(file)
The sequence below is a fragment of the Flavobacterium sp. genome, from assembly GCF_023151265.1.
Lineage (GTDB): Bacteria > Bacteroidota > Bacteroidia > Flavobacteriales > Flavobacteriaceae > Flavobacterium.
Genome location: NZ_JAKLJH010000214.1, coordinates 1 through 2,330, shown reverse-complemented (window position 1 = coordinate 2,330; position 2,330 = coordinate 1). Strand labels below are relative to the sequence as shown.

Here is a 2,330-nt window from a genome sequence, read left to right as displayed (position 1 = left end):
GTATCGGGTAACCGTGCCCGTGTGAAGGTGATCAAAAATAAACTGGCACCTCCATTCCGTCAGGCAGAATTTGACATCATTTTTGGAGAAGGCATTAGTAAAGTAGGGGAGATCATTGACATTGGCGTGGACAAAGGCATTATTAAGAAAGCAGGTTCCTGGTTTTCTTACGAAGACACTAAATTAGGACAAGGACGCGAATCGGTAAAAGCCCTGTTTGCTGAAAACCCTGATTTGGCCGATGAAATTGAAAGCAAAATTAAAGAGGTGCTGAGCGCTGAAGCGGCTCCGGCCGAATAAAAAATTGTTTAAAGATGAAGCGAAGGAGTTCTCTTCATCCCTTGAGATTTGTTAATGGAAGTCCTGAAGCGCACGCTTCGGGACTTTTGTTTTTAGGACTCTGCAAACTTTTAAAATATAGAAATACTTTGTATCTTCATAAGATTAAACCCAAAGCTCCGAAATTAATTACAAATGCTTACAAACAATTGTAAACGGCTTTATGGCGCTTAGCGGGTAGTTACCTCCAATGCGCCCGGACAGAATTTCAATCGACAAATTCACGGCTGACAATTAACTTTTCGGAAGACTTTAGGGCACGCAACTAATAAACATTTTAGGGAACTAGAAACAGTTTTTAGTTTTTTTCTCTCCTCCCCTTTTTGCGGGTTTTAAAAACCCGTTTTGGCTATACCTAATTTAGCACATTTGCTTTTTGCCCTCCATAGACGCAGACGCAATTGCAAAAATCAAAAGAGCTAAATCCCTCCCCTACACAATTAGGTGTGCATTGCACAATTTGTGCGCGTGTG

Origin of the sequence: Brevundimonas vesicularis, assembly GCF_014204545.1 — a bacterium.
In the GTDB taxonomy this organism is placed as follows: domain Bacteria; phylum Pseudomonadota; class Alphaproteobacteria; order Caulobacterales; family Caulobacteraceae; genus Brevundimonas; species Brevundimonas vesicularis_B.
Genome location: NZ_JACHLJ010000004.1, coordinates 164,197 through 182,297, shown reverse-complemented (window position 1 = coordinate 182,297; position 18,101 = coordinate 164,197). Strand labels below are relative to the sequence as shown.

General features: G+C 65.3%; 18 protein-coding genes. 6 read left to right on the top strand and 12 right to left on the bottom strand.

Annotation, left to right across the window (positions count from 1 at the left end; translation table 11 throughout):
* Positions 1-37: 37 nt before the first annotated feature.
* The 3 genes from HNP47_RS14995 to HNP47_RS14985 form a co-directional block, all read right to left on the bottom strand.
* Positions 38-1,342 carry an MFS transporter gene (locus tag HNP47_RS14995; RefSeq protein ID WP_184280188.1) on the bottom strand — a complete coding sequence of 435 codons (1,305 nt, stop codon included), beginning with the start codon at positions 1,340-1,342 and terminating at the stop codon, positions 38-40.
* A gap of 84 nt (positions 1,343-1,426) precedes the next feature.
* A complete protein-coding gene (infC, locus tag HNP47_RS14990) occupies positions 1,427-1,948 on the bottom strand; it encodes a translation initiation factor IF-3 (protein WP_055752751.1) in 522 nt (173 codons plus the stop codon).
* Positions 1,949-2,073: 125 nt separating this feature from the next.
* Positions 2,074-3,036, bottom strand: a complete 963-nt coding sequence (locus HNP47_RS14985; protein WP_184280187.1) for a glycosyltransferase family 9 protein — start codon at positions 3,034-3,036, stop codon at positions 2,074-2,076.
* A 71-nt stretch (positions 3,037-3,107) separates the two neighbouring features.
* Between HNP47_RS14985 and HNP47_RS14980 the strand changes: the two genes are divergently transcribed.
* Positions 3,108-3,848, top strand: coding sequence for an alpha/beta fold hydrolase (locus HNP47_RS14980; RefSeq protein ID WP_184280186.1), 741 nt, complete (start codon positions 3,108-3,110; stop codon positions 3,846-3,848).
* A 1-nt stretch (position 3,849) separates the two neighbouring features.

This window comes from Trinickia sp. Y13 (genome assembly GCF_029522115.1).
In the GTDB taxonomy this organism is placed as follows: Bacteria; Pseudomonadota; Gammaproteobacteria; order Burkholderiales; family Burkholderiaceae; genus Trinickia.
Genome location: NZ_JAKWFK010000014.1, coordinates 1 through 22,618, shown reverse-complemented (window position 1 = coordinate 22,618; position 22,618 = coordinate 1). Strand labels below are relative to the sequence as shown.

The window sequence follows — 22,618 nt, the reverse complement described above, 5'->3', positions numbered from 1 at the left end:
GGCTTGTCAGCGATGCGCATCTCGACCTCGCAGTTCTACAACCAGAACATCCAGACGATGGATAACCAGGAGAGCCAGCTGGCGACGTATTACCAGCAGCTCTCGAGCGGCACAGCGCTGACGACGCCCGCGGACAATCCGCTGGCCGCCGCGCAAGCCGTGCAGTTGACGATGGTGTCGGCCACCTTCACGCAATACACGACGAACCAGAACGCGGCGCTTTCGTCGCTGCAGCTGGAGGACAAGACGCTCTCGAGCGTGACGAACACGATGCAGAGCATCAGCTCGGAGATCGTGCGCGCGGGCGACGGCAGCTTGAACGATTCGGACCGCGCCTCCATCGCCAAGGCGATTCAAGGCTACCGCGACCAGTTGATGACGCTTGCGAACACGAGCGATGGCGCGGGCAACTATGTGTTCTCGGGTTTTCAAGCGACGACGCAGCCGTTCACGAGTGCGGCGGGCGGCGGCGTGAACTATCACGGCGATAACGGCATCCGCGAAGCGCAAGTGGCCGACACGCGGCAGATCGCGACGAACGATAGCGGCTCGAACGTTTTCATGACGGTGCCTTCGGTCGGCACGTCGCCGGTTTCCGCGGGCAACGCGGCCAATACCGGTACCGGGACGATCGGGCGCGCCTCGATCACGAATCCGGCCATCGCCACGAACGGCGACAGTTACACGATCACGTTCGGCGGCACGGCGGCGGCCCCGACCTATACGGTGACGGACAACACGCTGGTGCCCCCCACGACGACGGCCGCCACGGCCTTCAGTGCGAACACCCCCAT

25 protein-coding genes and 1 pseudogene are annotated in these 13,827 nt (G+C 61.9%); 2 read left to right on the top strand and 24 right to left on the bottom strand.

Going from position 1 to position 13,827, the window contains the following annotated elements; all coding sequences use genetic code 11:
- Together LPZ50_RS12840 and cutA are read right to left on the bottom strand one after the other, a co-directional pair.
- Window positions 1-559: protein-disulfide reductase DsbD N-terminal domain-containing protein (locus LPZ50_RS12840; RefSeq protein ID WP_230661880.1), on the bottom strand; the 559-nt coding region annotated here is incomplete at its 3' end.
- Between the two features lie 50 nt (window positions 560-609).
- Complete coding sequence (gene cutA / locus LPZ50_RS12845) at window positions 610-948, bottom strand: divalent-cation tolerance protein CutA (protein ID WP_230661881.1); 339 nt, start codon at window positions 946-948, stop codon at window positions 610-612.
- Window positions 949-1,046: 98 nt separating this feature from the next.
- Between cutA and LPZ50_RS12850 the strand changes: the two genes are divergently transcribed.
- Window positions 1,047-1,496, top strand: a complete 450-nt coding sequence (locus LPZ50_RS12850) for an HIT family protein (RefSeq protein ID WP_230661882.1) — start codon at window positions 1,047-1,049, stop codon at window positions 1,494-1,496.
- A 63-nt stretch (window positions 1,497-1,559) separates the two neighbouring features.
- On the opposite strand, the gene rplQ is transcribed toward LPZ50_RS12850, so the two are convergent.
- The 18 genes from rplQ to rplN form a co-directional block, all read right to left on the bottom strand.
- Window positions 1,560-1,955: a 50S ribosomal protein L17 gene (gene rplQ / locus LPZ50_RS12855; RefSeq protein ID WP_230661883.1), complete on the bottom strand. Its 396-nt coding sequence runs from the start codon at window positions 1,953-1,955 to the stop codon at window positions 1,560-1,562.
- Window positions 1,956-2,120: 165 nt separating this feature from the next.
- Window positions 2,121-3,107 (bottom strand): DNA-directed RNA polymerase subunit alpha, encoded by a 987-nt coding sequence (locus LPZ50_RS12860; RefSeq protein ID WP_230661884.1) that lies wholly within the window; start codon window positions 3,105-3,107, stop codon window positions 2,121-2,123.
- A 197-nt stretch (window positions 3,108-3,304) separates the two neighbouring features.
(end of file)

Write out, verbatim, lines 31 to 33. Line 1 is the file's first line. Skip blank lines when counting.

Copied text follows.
- Between the two features lie 50 nt (window positions 560-609).
- Complete coding sequence (gene cutA / locus LPZ50_RS12845) at window positions 610-948, bottom strand: divalent-cation tolerance protein CutA (protein ID WP_230661881.1); 339 nt, start codon at window positions 946-948, stop codon at window positions 610-612.
- Window positions 949-1,046: 98 nt separating this feature from the next.